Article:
Radio Frequency Identification (RFID) uses radio waves to track the movement of goods through the Supply Chain system. The identity of an object is captured with a unique serial number that is transmitted wirelessly to a computer system. Small businesses are facing RFID implementation barriers. The barriers range from the perspective of the consumer-goods manufacturers and retail organizations. We propose implementing RFID technology using cloud computing framework to alleviate or reduce the implementation cost which is the most prevalent barrier.
This technology is being adopted widely for various applications worldwide and at the same time the technology has certain issues that are hindering its implementation in many organizations as well as its exponential growth. Secondly, expanded deployments of RFID systems in big organizations are taking place because of adoption of the RFID technology. As a result, more infrastructure (hardware and software), cost, services, and storage facilities are required. Additional barriers range from a lack of industry-wide standards, understanding of total costs, adoption of appropriate/necessary infrastructures to consumer privacy violation concerns. All leave organizations and consumers weary of the benefits and uses of the technology.
RFID can provide competitive advantage to retail organizations, yet purchasing such new technology, with the infrastructure costs of building out an RFID system, is a big investment, and in most cases, too large of a barrier to overcome (Gluckman, 2005). In order for retail organizations to implement a fully operating RFID system, they will need such technology components as tags and antennas, readers and networks, and networked databases. A typical mistake made by retail companies is the assumption that the acquisition of the technology is the main expense. As implementation standards and best practices remain in the early stages, the largest component of the total cost of implementing a complete RFID system in-house is professional services. These services include consulting services, architecture design, platform selection, integration, and installation and management. In fact according to The Yankee Group, the initial services component of an RFID system is 80% of the total cost of implementation (Gluckman, 2005). More specifically, small and mid-size organizations are disadvantaged significantly due to these barriers.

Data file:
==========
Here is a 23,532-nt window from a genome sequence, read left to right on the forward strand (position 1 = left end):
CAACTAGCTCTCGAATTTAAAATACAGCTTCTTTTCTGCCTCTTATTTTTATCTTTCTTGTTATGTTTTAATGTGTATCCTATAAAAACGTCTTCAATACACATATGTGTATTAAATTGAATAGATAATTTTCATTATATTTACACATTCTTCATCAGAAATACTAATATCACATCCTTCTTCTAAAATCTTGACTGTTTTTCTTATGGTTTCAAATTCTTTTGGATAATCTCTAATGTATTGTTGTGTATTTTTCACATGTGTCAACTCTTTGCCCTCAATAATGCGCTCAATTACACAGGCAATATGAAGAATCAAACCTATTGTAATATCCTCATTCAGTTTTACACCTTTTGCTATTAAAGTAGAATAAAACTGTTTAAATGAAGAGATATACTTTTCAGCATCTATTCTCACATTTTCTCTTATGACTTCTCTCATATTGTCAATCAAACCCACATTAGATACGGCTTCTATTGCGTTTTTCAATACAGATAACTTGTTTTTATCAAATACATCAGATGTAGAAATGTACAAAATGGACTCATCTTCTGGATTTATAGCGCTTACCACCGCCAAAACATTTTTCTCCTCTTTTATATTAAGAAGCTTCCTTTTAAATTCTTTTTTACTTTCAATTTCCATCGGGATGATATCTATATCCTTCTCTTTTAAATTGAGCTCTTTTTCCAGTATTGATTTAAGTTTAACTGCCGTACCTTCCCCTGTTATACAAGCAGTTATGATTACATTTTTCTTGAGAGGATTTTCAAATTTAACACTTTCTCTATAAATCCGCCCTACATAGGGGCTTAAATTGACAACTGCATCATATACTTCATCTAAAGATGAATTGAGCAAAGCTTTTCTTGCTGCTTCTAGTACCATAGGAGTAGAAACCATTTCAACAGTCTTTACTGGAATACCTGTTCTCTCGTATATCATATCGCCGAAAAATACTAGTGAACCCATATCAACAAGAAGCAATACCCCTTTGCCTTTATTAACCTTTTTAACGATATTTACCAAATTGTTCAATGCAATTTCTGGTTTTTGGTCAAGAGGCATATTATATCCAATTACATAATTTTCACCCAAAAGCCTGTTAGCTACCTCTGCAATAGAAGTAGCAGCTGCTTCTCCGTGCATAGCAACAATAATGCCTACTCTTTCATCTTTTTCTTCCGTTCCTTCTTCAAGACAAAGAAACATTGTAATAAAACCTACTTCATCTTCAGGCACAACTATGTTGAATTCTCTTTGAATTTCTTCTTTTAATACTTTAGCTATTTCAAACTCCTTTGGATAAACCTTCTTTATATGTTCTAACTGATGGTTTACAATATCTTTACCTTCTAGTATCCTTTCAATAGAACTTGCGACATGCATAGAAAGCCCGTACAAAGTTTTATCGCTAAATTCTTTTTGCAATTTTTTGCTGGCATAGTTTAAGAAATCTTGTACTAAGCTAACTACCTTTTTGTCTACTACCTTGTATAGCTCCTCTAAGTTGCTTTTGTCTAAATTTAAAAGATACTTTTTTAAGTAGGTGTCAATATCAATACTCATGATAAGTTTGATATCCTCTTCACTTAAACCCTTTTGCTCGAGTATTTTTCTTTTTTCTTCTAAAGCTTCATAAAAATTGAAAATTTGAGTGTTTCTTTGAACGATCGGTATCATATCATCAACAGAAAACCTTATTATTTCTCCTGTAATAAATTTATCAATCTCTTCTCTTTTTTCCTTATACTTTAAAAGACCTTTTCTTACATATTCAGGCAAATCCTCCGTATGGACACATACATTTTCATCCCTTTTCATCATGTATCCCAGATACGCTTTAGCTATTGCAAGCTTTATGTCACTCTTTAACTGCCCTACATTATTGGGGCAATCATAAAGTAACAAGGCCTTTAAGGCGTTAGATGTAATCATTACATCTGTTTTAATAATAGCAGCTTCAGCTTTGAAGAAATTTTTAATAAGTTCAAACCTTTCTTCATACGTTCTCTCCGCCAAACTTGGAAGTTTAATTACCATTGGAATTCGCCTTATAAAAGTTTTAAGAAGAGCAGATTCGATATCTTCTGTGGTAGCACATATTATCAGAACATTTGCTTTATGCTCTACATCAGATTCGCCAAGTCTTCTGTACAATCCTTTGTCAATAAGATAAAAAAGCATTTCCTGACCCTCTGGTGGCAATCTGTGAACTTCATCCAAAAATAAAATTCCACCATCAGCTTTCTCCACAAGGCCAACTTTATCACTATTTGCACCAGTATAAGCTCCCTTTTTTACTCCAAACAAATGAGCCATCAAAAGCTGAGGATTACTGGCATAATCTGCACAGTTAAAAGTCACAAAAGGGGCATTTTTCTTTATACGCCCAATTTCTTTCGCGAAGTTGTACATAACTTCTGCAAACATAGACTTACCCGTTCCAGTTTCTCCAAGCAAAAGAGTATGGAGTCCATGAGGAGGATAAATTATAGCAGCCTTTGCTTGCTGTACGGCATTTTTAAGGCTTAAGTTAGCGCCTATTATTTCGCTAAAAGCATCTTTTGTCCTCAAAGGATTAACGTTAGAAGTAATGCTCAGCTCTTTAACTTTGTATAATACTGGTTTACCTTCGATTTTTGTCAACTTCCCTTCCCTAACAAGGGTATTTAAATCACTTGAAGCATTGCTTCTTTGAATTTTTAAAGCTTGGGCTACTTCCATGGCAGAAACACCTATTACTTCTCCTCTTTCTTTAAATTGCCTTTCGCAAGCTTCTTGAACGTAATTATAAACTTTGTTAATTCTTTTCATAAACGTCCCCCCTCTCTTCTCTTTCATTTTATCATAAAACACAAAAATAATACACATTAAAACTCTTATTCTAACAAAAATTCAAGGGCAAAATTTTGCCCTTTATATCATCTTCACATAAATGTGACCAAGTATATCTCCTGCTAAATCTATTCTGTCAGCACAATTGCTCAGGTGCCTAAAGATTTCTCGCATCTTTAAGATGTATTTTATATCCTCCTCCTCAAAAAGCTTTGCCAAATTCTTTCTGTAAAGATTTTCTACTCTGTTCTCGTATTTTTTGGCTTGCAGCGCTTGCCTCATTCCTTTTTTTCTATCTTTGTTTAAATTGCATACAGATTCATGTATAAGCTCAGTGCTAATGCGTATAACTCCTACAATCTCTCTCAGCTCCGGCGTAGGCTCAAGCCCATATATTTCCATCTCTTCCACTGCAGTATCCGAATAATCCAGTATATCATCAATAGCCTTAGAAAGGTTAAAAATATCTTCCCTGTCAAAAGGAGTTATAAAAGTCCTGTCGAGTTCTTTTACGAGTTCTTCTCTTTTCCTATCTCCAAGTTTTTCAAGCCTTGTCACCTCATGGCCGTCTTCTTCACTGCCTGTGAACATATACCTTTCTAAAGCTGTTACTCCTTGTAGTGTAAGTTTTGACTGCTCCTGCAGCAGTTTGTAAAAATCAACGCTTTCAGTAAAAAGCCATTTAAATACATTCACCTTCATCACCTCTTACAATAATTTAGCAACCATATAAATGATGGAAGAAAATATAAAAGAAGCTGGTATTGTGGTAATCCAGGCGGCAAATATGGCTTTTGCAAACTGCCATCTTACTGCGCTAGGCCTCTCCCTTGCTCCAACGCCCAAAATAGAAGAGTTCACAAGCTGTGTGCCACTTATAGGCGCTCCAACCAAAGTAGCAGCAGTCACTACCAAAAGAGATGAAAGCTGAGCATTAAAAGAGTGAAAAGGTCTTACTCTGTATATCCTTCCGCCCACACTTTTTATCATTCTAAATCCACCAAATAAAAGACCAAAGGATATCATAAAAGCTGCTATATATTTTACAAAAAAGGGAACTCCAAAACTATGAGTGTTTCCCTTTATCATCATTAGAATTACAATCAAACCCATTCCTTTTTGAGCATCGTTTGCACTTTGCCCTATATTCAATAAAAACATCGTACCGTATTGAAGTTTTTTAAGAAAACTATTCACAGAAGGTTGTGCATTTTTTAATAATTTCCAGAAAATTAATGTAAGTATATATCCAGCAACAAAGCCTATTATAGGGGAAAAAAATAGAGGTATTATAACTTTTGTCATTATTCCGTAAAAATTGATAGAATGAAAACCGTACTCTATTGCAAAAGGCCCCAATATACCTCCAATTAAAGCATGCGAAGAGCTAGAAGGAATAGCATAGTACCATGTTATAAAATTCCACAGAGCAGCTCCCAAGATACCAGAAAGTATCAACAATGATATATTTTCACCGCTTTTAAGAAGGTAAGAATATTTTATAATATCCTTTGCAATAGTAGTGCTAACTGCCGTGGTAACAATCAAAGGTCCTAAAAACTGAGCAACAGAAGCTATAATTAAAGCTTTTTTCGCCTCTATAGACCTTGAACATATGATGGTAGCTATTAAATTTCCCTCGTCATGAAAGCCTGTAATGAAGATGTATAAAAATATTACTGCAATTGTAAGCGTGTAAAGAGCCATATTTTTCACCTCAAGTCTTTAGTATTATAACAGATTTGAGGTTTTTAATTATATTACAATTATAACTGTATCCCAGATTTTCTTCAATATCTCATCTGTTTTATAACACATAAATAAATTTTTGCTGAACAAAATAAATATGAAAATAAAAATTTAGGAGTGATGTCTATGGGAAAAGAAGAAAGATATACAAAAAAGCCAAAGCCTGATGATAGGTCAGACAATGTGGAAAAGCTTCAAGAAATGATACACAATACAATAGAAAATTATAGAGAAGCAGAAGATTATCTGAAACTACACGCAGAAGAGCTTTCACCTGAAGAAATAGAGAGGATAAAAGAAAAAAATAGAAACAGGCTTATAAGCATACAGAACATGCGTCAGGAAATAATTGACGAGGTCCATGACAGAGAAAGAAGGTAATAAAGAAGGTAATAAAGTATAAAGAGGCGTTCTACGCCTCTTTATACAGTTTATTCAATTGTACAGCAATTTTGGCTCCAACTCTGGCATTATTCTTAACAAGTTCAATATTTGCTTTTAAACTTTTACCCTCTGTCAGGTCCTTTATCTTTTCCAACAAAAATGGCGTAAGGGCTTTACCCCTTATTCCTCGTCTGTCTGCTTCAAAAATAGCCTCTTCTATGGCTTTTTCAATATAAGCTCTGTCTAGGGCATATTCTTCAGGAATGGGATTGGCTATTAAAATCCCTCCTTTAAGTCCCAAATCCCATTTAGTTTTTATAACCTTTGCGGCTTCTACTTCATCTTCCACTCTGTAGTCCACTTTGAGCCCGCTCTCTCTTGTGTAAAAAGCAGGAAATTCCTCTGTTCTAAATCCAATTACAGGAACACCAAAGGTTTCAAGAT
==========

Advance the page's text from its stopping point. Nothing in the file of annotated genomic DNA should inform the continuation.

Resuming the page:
With our proposed cloud computing RFID implementation, the retail organizations, specifically the smaller and midsize companies, would not need to establish all these new IT infrastructures mentioned above in order to implement RFID because they are very expensive. Many smaller and midsize companies cannot afford them thence they are hindered to deploy the RFID technology in their organizations. Cloud computing has come for their rescue.
Cloud computing refers to computational resources that are accessible as on-demand services over the network. It may be broadly categorized as software-as-a-service, platform-as-a-service, and infrastructure-as-a-service (Napper and Bientinesi, 2009). The software-as-a-service (SaaS) which is also known as application-as-a-service includes the process of any application being delivered over the platform of the web to an end user, typically leveraging the application through a browser. It is based on the traditional timesharing model where many users shared one application and one computer (Dabas and Gupta, 2010). It leads to cost savings and risk reduction since a big amount of capital expenditures are eliminated which were required in the deployment of infrastructure or large-scale applications in-house (Napper and Bientinesi, 2009).
In this paper we outline the various barriers in implementing RFID technologies, and propose the implementation of RFID using Cloud Computing technology to mitigate the challenges posed by these barriers.